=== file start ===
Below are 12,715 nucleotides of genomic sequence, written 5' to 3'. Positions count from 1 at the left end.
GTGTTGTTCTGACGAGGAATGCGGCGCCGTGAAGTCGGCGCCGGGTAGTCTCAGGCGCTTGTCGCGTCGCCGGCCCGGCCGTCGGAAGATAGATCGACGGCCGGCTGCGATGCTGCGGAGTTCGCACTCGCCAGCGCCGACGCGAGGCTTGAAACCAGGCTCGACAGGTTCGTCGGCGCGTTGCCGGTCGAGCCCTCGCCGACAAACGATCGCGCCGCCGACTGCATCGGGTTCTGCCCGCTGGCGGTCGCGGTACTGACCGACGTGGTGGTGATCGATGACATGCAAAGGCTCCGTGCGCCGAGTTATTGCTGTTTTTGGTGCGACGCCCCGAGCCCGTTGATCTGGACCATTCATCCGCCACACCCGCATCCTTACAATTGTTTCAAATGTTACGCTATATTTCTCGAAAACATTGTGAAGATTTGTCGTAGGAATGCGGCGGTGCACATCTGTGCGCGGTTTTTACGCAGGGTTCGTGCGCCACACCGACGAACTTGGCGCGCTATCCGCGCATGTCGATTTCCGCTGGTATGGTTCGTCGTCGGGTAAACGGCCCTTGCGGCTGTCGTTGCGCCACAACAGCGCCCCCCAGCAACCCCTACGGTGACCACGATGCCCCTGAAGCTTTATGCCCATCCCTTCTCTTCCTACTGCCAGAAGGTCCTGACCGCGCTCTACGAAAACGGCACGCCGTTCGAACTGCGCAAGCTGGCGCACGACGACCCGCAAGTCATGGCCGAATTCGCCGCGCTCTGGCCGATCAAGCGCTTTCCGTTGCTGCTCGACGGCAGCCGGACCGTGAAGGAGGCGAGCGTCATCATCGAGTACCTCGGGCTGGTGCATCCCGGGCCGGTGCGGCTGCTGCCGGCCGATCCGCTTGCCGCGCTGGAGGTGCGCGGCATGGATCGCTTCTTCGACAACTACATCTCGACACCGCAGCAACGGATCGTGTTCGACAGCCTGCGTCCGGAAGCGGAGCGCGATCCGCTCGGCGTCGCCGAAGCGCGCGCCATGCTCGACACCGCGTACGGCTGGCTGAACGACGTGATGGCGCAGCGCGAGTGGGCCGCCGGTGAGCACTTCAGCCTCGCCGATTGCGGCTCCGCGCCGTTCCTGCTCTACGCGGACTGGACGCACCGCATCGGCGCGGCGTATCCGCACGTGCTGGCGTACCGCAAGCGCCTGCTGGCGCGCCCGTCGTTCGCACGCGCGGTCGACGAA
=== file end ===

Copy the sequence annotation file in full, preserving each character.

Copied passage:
Below are 12,715 nucleotides of genomic sequence, written 5' to 3'. Positions count from 1 at the left end.
GTGTTGTTCTGACGAGGAATGCGGCGCCGTGAAGTCGGCGCCGGGTAGTCTCAGGCGCTTGTCGCGTCGCCGGCCCGGCCGTCGGAAGATAGATCGACGGCCGGCTGCGATGCTGCGGAGTTCGCACTCGCCAGCGCCGACGCGAGGCTTGAAACCAGGCTCGACAGGTTCGTCGGCGCGTTGCCGGTCGAGCCCTCGCCGACAAACGATCGCGCCGCCGACTGCATCGGGTTCTGCCCGCTGGCGGTCGCGGTACTGACCGACGTGGTGGTGATCGATGACATGCAAAGGCTCCGTGCGCCGAGTTATTGCTGTTTTTGGTGCGACGCCCCGAGCCCGTTGATCTGGACCATTCATCCGCCACACCCGCATCCTTACAATTGTTTCAAATGTTACGCTATATTTCTCGAAAACATTGTGAAGATTTGTCGTAGGAATGCGGCGGTGCACATCTGTGCGCGGTTTTTACGCAGGGTTCGTGCGCCACACCGACGAACTTGGCGCGCTATCCGCGCATGTCGATTTCCGCTGGTATGGTTCGTCGTCGGGTAAACGGCCCTTGCGGCTGTCGTTGCGCCACAACAGCGCCCCCCAGCAACCCCTACGGTGACCACGATGCCCCTGAAGCTTTATGCCCATCCCTTCTCTTCCTACTGCCAGAAGGTCCTGACCGCGCTCTACGAAAACGGCACGCCGTTCGAACTGCGCAAGCTGGCGCACGACGACCCGCAAGTCATGGCCGAATTCGCCGCGCTCTGGCCGATCAAGCGCTTTCCGTTGCTGCTCGACGGCAGCCGGACCGTGAAGGAGGCGAGCGTCATCATCGAGTACCTCGGGCTGGTGCATCCCGGGCCGGTGCGGCTGCTGCCGGCCGATCCGCTTGCCGCGCTGGAGGTGCGCGGCATGGATCGCTTCTTCGACAACTACATCTCGACACCGCAGCAACGGATCGTGTTCGACAGCCTGCGTCCGGAAGCGGAGCGCGATCCGCTCGGCGTCGCCGAAGCGCGCGCCATGCTCGACACCGCGTACGGCTGGCTGAACGACGTGATGGCGCAGCGCGAGTGGGCCGCCGGTGAGCACTTCAGCCTCGCCGATTGCGGCTCCGCGCCGTTCCTGCTCTACGCGGACTGGACGCACCGCATCGGCGCGGCGTATCCGCACGTGCTGGCGTACCGCAAGCGCCTGCTGGCGCGCCCGTCGTTCGCACGCGCGGTCGACGAA